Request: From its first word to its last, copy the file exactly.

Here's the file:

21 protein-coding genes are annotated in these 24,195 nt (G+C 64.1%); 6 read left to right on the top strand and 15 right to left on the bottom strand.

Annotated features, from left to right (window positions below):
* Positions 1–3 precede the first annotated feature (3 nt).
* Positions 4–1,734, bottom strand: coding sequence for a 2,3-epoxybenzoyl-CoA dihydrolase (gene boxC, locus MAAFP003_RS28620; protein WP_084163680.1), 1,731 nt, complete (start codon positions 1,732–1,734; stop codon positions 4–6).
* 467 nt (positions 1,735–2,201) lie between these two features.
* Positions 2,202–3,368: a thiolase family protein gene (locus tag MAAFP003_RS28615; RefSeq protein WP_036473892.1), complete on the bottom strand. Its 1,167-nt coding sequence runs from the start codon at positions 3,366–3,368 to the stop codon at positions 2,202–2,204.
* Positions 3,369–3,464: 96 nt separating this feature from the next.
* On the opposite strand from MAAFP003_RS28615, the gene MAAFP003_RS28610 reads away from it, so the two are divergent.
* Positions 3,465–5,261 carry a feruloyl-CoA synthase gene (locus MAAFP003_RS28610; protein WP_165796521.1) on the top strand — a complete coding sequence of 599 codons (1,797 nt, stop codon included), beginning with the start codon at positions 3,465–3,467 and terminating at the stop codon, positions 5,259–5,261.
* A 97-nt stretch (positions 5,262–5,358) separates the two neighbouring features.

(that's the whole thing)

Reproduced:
21 protein-coding genes are annotated in these 24,195 nt (G+C 64.1%); 6 read left to right on the top strand and 15 right to left on the bottom strand.

Annotated features, from left to right (window positions below):
* Positions 1–3 precede the first annotated feature (3 nt).
* Positions 4–1,734, bottom strand: coding sequence for a 2,3-epoxybenzoyl-CoA dihydrolase (gene boxC, locus MAAFP003_RS28620; protein WP_084163680.1), 1,731 nt, complete (start codon positions 1,732–1,734; stop codon positions 4–6).
* 467 nt (positions 1,735–2,201) lie between these two features.
* Positions 2,202–3,368: a thiolase family protein gene (locus tag MAAFP003_RS28615; RefSeq protein WP_036473892.1), complete on the bottom strand. Its 1,167-nt coding sequence runs from the start codon at positions 3,366–3,368 to the stop codon at positions 2,202–2,204.
* Positions 3,369–3,464: 96 nt separating this feature from the next.
* On the opposite strand from MAAFP003_RS28615, the gene MAAFP003_RS28610 reads away from it, so the two are divergent.
* Positions 3,465–5,261 carry a feruloyl-CoA synthase gene (locus MAAFP003_RS28610; protein WP_165796521.1) on the top strand — a complete coding sequence of 599 codons (1,797 nt, stop codon included), beginning with the start codon at positions 3,465–3,467 and terminating at the stop codon, positions 5,259–5,261.
* A 97-nt stretch (positions 5,262–5,358) separates the two neighbouring features.